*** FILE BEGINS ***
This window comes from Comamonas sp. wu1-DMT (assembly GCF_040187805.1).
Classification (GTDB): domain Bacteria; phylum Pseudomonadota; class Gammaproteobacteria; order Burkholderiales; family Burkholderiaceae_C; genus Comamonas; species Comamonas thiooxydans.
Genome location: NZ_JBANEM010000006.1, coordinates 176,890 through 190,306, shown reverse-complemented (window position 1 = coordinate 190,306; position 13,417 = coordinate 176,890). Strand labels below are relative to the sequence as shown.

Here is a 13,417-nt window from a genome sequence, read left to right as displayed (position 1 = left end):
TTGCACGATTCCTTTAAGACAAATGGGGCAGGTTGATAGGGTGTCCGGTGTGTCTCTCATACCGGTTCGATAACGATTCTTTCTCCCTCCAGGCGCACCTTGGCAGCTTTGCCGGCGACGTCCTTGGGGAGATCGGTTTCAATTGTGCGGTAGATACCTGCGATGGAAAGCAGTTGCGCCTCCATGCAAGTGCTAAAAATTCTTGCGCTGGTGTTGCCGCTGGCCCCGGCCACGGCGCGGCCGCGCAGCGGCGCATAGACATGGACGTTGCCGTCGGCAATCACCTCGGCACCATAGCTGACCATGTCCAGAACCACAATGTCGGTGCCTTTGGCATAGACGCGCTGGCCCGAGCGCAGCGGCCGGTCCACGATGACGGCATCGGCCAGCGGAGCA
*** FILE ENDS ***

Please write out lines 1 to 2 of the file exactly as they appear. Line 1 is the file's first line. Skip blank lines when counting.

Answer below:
This window comes from Comamonas sp. wu1-DMT (assembly GCF_040187805.1).
Classification (GTDB): domain Bacteria; phylum Pseudomonadota; class Gammaproteobacteria; order Burkholderiales; family Burkholderiaceae_C; genus Comamonas; species Comamonas thiooxydans.